Losing anti-predatory behaviour: A cost of translocation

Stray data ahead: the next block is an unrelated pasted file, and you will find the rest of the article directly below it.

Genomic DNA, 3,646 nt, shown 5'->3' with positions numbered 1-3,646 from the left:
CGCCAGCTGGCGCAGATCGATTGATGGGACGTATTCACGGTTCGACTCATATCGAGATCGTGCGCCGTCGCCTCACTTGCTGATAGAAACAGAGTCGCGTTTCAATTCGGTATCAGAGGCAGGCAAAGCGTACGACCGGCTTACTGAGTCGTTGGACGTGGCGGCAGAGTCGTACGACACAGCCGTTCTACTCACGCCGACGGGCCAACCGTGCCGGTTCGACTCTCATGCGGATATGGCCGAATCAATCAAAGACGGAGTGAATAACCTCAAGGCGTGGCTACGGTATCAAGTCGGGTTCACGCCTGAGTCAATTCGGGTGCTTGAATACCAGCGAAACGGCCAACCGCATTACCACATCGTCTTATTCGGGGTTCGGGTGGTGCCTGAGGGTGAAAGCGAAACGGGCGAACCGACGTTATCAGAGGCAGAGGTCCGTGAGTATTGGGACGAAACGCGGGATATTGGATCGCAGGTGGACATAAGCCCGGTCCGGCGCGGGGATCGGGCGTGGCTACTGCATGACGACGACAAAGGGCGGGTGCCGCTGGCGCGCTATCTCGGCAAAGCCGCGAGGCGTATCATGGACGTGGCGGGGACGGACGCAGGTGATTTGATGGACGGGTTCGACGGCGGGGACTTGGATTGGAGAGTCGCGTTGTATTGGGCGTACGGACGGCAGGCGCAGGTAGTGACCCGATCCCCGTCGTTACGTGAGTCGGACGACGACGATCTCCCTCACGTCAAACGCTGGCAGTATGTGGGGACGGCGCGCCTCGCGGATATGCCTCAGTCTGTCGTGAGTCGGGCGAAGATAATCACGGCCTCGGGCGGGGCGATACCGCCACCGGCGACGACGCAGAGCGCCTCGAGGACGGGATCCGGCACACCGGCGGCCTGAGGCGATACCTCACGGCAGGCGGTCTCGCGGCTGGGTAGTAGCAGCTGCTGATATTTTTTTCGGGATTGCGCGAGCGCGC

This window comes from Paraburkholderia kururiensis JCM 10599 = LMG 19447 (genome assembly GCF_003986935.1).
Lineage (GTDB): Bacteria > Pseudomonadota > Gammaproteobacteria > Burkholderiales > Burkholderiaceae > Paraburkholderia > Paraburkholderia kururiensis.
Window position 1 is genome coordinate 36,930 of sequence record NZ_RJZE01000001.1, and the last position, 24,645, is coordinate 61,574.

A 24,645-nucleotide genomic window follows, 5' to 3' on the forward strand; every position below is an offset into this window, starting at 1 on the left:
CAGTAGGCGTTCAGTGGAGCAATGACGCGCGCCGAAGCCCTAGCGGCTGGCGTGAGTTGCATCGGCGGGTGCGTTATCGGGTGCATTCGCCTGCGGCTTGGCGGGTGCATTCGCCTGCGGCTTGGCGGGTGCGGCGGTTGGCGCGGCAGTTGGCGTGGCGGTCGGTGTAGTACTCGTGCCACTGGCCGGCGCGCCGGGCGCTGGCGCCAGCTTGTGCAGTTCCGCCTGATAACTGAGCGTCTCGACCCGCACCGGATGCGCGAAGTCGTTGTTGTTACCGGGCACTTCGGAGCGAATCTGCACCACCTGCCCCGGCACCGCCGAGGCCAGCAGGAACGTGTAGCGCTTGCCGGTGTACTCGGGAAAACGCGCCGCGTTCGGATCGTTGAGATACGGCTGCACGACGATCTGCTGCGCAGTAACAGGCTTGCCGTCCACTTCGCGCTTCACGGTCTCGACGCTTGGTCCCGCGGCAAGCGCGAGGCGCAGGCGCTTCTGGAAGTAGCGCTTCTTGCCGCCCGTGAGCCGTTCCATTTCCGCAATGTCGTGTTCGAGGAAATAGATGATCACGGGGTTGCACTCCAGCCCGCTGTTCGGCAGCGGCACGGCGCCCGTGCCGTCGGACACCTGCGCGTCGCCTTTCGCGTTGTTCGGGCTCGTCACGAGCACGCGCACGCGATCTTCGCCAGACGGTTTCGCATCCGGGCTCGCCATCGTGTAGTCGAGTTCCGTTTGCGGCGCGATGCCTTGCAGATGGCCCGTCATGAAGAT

Translocation of endangered species to habitats where exotic predators have been removed is now a common conservation practice around the world. Many of these translocated populations have thrived, and they are often used as sources for the harvesting of individuals for translocations to sites where exotic predators still exist, albeit at reduced densities. This study investigates how isolation from exotic predators affects the ability of individuals to recognize such predators using the North Island robin (Petroica longipes) as a model. The study was carried out in three robin populations in the North Island, New Zealand: a translocated population on Tiritiri Matangi Island, where exotic mammalian predators are absent; a population reintroduced from Tiritiri Matangi Island to Wenderholm Regional Park, a mainland site where these mammals are controlled to low densities; and a mainland population at Benneydale where exotic predatory mammals are common. The response intensity of robins to a model stoat was high at Benneydale and low at Tiritiri Matangi and Wenderholm. This result indicates that isolation from mammalian predators on Tiritiri Matangi has suppressed the ability of North Island robins to recognize these predators. It is possible that the low predatory mammal densities at Wenderholm have reduced robin contact with stoats, therefore reduced the opportunity for robins to learn to recognize stoats. Thus, translocation of individuals from populations without predators to places where key predators still exist could be unsuccessful if translocated individuals fail to perform appropriate anti-predator behaviours.